CHEMICAL CONTAMINANTS, IMMUNITY AND INFLAMMATION
Cells implicated in immunity and inflammation such as macrophages constitute major targets of environmental chemicals, potentially implicated in their carcinogenic, cardiovascular and/or pulmonary deleterious effects. However, cellular and molecular effects of these chemicals remain yet in a major part unknown, especially in human cells. The major aim of the team project is therefore to characterize these effects in human T lymphocytes, macrophages and myeloid dendritic cells, especially with respect to differentiation processes, functional properties, regulation of target genes, interactions with endogenous metabolic pathways and activation of transduction ways.
Effects of environmental contaminants on dendritic cell physiology. We analyze the immunosuppressive effects of arsenic in myeloid dendritic cells with emphasis on the molecular targets of arsenic, especially those linked to signaling pathways.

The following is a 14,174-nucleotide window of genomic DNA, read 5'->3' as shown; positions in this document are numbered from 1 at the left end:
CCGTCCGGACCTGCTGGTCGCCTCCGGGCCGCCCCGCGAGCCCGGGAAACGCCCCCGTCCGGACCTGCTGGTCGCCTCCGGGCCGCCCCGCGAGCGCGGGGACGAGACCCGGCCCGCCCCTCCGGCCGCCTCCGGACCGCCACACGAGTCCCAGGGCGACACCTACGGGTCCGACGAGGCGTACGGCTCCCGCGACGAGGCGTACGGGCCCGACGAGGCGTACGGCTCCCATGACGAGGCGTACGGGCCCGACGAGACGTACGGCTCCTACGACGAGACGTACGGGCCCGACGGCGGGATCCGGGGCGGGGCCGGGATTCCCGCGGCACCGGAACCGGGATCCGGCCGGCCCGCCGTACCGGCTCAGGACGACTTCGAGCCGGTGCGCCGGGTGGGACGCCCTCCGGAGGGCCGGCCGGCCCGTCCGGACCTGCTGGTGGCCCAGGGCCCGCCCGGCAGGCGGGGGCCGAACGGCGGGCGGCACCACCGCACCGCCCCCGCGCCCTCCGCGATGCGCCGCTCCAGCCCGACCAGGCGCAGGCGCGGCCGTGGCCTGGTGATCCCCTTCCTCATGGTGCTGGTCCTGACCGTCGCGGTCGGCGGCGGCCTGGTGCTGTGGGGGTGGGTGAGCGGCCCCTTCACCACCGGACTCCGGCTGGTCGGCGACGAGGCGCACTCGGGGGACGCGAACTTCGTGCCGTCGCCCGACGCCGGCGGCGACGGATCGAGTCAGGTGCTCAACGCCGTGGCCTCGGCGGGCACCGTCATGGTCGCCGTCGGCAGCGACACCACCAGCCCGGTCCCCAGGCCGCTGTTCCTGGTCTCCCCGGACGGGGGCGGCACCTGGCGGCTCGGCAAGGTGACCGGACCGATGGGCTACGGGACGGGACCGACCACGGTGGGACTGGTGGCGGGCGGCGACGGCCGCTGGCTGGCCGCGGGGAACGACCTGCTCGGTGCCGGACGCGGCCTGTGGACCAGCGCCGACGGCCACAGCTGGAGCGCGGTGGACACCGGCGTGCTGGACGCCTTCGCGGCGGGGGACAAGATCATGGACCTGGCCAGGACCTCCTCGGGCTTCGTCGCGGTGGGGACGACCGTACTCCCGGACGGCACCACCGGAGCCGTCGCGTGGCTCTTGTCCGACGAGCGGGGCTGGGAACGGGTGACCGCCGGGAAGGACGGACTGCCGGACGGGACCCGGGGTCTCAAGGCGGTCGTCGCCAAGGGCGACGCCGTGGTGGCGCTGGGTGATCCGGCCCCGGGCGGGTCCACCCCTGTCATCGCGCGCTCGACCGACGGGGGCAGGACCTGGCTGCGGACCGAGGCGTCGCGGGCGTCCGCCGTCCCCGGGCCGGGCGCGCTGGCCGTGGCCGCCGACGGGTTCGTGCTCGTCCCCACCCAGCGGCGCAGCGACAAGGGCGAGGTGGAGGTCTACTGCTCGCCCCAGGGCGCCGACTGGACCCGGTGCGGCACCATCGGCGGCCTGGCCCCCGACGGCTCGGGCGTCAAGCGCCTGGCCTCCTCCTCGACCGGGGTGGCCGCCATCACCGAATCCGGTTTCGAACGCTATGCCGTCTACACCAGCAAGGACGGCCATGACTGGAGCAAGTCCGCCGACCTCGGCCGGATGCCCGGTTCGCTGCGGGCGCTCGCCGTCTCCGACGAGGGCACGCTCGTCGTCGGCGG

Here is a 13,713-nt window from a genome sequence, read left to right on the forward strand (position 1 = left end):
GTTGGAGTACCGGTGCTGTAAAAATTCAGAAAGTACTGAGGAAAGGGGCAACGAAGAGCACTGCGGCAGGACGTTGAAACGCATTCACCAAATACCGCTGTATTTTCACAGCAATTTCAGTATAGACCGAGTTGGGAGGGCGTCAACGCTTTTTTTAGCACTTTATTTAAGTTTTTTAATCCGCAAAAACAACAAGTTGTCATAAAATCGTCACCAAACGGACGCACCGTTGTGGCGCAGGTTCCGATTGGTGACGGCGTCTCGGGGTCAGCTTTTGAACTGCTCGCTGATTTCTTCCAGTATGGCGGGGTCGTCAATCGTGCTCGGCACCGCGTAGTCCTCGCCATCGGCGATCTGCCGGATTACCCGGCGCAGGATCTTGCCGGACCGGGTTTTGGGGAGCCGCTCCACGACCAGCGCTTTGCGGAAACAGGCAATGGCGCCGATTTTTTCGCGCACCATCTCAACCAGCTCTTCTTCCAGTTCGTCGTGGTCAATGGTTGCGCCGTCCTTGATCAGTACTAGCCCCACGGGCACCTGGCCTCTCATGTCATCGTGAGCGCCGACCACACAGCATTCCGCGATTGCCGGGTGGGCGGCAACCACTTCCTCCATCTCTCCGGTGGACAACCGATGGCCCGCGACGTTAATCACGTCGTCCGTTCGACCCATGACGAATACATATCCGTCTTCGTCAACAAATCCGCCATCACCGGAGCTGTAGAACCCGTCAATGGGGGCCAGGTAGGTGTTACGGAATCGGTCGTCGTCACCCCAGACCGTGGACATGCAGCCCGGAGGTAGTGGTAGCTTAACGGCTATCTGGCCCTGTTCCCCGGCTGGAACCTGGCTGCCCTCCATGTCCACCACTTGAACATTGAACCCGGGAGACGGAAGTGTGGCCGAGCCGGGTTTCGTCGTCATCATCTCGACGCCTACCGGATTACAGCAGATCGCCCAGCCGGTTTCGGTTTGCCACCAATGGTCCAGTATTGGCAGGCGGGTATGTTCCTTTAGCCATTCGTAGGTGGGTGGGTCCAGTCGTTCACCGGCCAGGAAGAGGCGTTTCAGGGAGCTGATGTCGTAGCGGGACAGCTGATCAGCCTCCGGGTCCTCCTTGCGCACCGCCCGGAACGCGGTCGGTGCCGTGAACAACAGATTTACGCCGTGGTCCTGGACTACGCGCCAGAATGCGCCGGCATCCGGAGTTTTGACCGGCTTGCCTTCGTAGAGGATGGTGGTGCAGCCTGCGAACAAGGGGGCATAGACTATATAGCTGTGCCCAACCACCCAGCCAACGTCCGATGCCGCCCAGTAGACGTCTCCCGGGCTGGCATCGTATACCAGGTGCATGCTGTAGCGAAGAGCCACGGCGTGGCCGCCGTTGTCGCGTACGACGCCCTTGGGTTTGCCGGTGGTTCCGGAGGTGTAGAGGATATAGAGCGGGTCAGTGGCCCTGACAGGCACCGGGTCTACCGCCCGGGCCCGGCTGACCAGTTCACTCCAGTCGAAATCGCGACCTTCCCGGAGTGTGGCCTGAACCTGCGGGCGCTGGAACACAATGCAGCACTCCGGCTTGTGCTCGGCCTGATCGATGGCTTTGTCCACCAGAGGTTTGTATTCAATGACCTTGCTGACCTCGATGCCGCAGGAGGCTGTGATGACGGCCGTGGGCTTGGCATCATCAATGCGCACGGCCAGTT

Effects of environmental contaminants on macrophages. We determine the effects of various chemical pollutants, including aromatic hydrocarbons, dusts, phtalates and chemical mixtures, on differentiation and physiological functions of macrophage subtypes. Furthermore, we investigate the relationships between inflammatory and lung diseases, especially farming-induced chronic obstructive pulmonary disease.
Effects of environmental contaminants on activated T lymphocytes. We focus on the effects of aromatic hydrocarbons on lymphocyte T differentiation, in relation with the regulation of the aryl hydrocarbon receptor.Identification of target genes which may represent exposure biomarkers, is being done via pangenomic transcriptomic studies.